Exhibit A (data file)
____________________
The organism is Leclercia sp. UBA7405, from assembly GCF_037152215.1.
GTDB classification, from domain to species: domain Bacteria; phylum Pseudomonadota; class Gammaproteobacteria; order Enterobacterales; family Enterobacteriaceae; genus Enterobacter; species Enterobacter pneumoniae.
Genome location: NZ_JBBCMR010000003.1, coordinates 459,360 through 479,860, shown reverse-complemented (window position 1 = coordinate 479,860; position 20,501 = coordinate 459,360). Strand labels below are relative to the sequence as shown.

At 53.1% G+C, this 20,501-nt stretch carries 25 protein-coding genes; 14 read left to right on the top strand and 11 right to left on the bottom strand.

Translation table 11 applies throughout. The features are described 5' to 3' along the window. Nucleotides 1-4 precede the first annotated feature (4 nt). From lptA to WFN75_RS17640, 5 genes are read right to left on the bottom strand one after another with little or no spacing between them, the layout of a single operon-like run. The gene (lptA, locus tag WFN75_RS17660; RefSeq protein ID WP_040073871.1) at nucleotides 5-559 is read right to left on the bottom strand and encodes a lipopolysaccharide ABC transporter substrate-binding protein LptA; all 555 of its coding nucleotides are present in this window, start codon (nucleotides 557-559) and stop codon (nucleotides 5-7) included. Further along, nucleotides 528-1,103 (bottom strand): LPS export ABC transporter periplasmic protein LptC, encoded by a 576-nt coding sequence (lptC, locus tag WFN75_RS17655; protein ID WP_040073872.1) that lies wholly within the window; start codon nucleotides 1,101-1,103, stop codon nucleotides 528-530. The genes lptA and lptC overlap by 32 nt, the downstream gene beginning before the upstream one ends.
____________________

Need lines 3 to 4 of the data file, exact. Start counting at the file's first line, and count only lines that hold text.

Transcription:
Genome location: NZ_JBBCMR010000003.1, coordinates 459,360 through 479,860, shown reverse-complemented (window position 1 = coordinate 479,860; position 20,501 = coordinate 459,360). Strand labels below are relative to the sequence as shown.

At 53.1% G+C, this 20,501-nt stretch carries 25 protein-coding genes; 14 read left to right on the top strand and 11 right to left on the bottom strand.